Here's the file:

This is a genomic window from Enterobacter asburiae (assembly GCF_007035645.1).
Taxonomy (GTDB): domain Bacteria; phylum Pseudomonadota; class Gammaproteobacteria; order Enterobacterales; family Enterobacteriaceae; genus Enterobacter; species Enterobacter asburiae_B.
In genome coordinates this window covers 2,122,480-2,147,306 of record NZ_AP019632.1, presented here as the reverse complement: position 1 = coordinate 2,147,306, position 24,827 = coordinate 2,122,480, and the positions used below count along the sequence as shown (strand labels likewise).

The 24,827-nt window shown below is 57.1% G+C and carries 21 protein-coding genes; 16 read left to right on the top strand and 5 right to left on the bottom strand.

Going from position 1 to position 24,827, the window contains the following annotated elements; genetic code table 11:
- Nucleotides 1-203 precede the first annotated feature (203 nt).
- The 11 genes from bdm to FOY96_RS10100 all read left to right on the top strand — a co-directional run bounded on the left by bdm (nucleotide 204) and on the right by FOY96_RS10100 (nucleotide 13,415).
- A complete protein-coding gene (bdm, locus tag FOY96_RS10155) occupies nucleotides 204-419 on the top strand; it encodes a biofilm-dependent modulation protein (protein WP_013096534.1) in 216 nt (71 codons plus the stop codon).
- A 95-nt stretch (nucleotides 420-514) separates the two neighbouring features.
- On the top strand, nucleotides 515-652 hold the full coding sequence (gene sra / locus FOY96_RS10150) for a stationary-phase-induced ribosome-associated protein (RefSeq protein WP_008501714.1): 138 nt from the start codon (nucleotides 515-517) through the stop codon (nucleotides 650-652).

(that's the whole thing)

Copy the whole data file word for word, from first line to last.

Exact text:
This is a genomic window from Enterobacter asburiae (assembly GCF_007035645.1).
Taxonomy (GTDB): domain Bacteria; phylum Pseudomonadota; class Gammaproteobacteria; order Enterobacterales; family Enterobacteriaceae; genus Enterobacter; species Enterobacter asburiae_B.
In genome coordinates this window covers 2,122,480-2,147,306 of record NZ_AP019632.1, presented here as the reverse complement: position 1 = coordinate 2,147,306, position 24,827 = coordinate 2,122,480, and the positions used below count along the sequence as shown (strand labels likewise).

The 24,827-nt window shown below is 57.1% G+C and carries 21 protein-coding genes; 16 read left to right on the top strand and 5 right to left on the bottom strand.

Going from position 1 to position 24,827, the window contains the following annotated elements; genetic code table 11:
- Nucleotides 1-203 precede the first annotated feature (203 nt).
- The 11 genes from bdm to FOY96_RS10100 all read left to right on the top strand — a co-directional run bounded on the left by bdm (nucleotide 204) and on the right by FOY96_RS10100 (nucleotide 13,415).
- A complete protein-coding gene (bdm, locus tag FOY96_RS10155) occupies nucleotides 204-419 on the top strand; it encodes a biofilm-dependent modulation protein (protein WP_013096534.1) in 216 nt (71 codons plus the stop codon).
- A 95-nt stretch (nucleotides 420-514) separates the two neighbouring features.
- On the top strand, nucleotides 515-652 hold the full coding sequence (gene sra / locus FOY96_RS10150) for a stationary-phase-induced ribosome-associated protein (RefSeq protein WP_008501714.1): 138 nt from the start codon (nucleotides 515-517) through the stop codon (nucleotides 650-652).